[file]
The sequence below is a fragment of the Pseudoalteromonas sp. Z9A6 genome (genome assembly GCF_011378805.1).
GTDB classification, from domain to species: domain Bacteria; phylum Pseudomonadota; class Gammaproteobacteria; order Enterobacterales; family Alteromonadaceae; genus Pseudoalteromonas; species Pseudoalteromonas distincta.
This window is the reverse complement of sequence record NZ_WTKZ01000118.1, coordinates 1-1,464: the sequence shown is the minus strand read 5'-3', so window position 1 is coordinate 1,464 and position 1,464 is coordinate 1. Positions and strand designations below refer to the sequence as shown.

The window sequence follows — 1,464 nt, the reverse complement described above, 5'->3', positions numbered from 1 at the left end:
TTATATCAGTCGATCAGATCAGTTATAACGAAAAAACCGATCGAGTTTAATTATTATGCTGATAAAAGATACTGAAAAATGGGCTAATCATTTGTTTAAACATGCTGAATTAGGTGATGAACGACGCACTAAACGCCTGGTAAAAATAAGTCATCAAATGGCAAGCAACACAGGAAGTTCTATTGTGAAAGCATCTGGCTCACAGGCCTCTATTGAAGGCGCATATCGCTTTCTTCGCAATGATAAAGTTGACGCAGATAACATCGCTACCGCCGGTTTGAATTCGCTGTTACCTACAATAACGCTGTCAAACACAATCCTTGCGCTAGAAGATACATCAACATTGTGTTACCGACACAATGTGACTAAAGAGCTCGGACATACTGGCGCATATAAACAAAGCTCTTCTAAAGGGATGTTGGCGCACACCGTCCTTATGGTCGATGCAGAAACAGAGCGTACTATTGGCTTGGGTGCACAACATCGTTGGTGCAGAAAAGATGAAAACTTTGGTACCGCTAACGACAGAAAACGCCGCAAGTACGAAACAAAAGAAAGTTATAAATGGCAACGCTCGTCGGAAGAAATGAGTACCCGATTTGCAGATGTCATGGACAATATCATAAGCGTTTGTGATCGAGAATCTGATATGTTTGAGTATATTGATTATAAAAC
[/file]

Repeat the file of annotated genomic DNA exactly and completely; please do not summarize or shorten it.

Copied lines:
The sequence below is a fragment of the Pseudoalteromonas sp. Z9A6 genome (genome assembly GCF_011378805.1).
GTDB classification, from domain to species: domain Bacteria; phylum Pseudomonadota; class Gammaproteobacteria; order Enterobacterales; family Alteromonadaceae; genus Pseudoalteromonas; species Pseudoalteromonas distincta.
This window is the reverse complement of sequence record NZ_WTKZ01000118.1, coordinates 1-1,464: the sequence shown is the minus strand read 5'-3', so window position 1 is coordinate 1,464 and position 1,464 is coordinate 1. Positions and strand designations below refer to the sequence as shown.

The window sequence follows — 1,464 nt, the reverse complement described above, 5'->3', positions numbered from 1 at the left end:
TTATATCAGTCGATCAGATCAGTTATAACGAAAAAACCGATCGAGTTTAATTATTATGCTGATAAAAGATACTGAAAAATGGGCTAATCATTTGTTTAAACATGCTGAATTAGGTGATGAACGACGCACTAAACGCCTGGTAAAAATAAGTCATCAAATGGCAAGCAACACAGGAAGTTCTATTGTGAAAGCATCTGGCTCACAGGCCTCTATTGAAGGCGCATATCGCTTTCTTCGCAATGATAAAGTTGACGCAGATAACATCGCTACCGCCGGTTTGAATTCGCTGTTACCTACAATAACGCTGTCAAACACAATCCTTGCGCTAGAAGATACATCAACATTGTGTTACCGACACAATGTGACTAAAGAGCTCGGACATACTGGCGCATATAAACAAAGCTCTTCTAAAGGGATGTTGGCGCACACCGTCCTTATGGTCGATGCAGAAACAGAGCGTACTATTGGCTTGGGTGCACAACATCGTTGGTGCAGAAAAGATGAAAACTTTGGTACCGCTAACGACAGAAAACGCCGCAAGTACGAAACAAAAGAAAGTTATAAATGGCAACGCTCGTCGGAAGAAATGAGTACCCGATTTGCAGATGTCATGGACAATATCATAAGCGTTTGTGATCGAGAATCTGATATGTTTGAGTATATTGATTATAAAAC